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About Kendrick Lamar
Indisputably the most acclaimed rap artist of his generation, Kendrick Lamar is one of the rare MCs who has achieved critical and commercial success while earning the respect and support of those who inspired him. After several years of development -- he made his recorded debut as a teenager -- Lamar hit an unparalleled stride in the 2010s. Good Kid, M.A.A.D City (2012), the Grammy-winning To Pimp a Butterfly (2015), and the Grammy- and- Pulitzer-winning DAMN. (2017), his three proper major-label albums, have displayed an unmatched mix of inventive wordplay, compelling conceptual narratives, and deft hooks. The screenplay-level detail of Lamar's writing has been enriched by the combined efforts of his many collaborators, including a diverse selection of producers and instrumentalists, as well as singers and fellow rappers. He has been equally effective as a singles artist, exemplified by DAMN. highlight "HUMBLE," a number one pop hit.
Compton, California native Kendrick Lamar Duckworth grew up immersed in hip-hop culture and surrounded by gang activity. As a youngster, he gradually discovered an aptitude for writing stories, poems, and lyrics, which naturally led to rapping. He made a name for himself as K. Dot. At the age of 16 in 2003, he issued his debut mixtape, The Hub City Threat: Minor of the Year. While it merely hinted at the potential of the then teenager, it was impressive enough to catch the attention of Top Dawg Entertainment and led to a long-term association with the label that steadily propelled his career. Training Day, the Jay Rock collaboration No Sleep 'Til NYC, and C4, issued from 2005 through 2009, likewise preceded Lamar's decision to go by his first and middle names. The last of the three was issued the same year he became part of Black Hippy with fellow TDE artists Ab-Soul, Jay Rock, and ScHoolboy Q, a group whose members frequently appeared on one another's mixtapes and albums.
The first tape credited to Kendrick Lamar was Overly Dedicated, released in 2010. Also the rapper's first commercial release, it reached enough listeners to enter Billboard's R&B/Hip-Hop Albums chart. His first official album, Section.80, arrived the following year, after XXL magazine selected him for the 2011 Freshman Class feature, and entered the Billboard 200 at number 113. With deeper conceptual narratives and sharpened melodic hooks, as well as comparative multi-dimensional development from primary producer Sounwave, the set acted as a kind of warning flare for Lamar's mainstream rap dominance. Additionally, by that point, Lamar's reputation had been strengthened through guest appearances on dozens of tracks, and he had the support of veteran West Coast stars as well. During a 2011 concert, Dr. Dre, Snoop Dogg, and Game dubbed him "The New King of the West Coast," a notion Dre endorsed more significantly by subsequently signing Lamar to the Aftermath label.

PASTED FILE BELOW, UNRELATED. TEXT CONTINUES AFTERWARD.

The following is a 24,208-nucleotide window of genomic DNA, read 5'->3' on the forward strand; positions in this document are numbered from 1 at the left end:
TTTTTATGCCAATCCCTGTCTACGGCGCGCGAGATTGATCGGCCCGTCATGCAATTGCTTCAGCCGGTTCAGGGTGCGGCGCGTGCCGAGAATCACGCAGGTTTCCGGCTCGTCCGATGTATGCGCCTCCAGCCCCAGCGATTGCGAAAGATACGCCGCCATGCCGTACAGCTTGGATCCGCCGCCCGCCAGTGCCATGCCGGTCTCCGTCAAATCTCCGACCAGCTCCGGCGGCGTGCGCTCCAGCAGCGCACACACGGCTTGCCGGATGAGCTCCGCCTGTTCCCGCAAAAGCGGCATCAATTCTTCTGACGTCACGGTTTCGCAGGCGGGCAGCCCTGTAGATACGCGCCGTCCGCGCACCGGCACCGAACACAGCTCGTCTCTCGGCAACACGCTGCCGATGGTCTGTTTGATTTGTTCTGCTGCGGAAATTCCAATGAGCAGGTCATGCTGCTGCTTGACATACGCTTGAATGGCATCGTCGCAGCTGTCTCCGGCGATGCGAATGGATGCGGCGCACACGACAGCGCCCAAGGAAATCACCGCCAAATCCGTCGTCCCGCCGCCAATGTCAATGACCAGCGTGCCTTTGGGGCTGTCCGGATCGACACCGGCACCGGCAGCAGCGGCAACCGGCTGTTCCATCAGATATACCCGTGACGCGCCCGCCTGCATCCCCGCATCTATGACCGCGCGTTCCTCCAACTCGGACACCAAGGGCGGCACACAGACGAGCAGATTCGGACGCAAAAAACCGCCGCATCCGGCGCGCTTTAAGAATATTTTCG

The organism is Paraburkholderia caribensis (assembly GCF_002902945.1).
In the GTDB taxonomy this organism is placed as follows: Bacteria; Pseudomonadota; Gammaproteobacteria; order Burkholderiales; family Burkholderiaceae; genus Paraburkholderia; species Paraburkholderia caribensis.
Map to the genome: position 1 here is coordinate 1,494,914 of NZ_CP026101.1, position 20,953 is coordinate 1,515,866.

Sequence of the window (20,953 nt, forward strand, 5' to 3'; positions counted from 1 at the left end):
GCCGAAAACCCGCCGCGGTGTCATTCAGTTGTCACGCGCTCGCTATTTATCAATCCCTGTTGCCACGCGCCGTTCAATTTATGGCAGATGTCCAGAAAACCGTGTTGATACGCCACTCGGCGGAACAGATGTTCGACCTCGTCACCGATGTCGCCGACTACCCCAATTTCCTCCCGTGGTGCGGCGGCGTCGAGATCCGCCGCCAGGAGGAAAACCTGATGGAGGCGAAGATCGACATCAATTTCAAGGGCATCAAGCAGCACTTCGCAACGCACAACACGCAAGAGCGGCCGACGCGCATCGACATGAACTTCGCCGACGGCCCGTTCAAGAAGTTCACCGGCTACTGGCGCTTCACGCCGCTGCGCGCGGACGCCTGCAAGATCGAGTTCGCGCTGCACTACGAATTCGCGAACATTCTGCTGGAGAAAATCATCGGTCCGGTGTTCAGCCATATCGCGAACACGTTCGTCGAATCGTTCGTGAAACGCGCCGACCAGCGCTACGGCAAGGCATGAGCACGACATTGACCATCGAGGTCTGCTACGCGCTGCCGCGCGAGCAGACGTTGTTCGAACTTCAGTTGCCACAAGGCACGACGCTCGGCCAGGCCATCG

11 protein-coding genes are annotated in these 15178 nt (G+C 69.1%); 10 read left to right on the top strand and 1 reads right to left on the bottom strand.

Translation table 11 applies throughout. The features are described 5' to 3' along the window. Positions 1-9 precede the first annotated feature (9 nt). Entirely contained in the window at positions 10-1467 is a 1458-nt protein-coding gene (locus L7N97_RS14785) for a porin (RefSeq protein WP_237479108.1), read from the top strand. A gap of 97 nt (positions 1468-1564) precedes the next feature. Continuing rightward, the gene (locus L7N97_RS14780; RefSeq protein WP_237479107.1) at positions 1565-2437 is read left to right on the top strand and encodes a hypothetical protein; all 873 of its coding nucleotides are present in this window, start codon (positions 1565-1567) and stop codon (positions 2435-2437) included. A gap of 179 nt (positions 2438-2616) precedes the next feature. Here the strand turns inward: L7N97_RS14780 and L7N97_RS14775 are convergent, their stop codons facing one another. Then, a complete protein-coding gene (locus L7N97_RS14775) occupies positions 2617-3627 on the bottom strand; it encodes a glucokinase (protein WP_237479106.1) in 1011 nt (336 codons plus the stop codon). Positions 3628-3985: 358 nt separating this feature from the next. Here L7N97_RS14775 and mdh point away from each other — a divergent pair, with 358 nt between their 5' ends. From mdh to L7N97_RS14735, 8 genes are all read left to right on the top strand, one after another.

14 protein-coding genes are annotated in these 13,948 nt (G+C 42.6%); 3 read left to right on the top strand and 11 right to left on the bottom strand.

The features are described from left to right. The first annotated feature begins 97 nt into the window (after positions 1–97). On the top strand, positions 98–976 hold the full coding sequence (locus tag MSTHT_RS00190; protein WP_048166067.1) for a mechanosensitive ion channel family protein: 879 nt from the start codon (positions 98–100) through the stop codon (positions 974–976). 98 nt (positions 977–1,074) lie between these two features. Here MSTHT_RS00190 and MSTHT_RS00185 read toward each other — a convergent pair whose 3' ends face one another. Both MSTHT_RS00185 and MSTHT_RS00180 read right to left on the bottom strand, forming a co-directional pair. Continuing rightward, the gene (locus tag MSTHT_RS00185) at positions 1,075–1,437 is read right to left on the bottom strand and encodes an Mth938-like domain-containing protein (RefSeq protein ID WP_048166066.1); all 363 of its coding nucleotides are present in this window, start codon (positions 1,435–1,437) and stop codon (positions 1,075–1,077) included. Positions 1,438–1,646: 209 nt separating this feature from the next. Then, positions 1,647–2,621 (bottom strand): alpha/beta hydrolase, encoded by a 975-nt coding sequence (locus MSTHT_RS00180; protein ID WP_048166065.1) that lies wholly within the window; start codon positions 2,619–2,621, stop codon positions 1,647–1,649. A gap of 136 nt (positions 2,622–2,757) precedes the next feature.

Good Kid, M.A.A.D City, Lamar's major-label debut, was released in October 2012 and entered the Billboard 200 at number two. Three of its singles -- "Swimming Pools (Drank)," "Poetic Justice," and "Bitch Don't Kill My Vibe" -- reached the Top Ten of Billboard's Hot R&B/Hip-Hop chart, with each one enjoying lengthy stays on playlists of urban U.S. radio stations. More significantly, the album showcased Lamar as an exceptional storyteller capable of making compelling concept albums. It led to Grammy nominations in five categories, including Best New Artist, Album of the Year, and Best Rap Album. Miguel's "How Many Drinks?" and A$AP Rocky's "Fuckin' Problems," two tracks on which Lamar was featured, were nominated as well.
Rather than rest, Lamar remained active during 2013-2014, with touring as well as appearances on tracks by the likes of Tame Impala, YG, and fellow Top Dawg affiliate SZA. The proud single "i" was released in September of the latter year and led to Lamar's first two Grammy wins (Best Rap Performance, Best Rap Song). Early in 2015, he announced that his third album, To Pimp a Butterfly, was due that March, with tracks featuring Snoop Dogg, Bilal, Thundercat, and George Clinton. A technical accident caused the digital album to be released eight days early, but it immediately earned rave reviews and topped the Billboard 200 with sales of 325,000 copies within its first week. It made numerous best-of lists at the end of the year, and in early 2016 earned five Grammy Awards, including Best Rap Album. In March, Lamar released untitled unmastered., an eight-track set consisting of demos recorded around the time of To Pimp a Butterfly. Like the previous release, it debuted at number one, and seamlessly synthesized beatmaking and traditional musicianship from the likes of Sounwave, Terrace Martin, and Thundercat.
Led by "Humble," his first number one pop hit, DAMN. followed in April 2017 and likewise entered the Billboard 200 at the top. Remarkably, all 14 of its songs entered the Hot 100. The album featured contributions from the likes of Rihanna and U2, but at this point, the supporting roles were beneficial more for the guest artists than they were for Lamar, whose artistic complexity and versatility were unrivaled. Certified double-platinum within three months of release, the album was released in a deluxe edition near the end of the year, and led to another five Grammy wins, including a second Best Rap Album nod. Lamar was involved with every track contained on yet another number one hit, Black Panther: The Album, released in early 2018. That April, DAMN. won the Pulitzer Prize for Music, the first time the judges recognized a work outside the genres of classical and jazz. ~ Andy Kellman
- Compton, CA
- Jun 17, 1987
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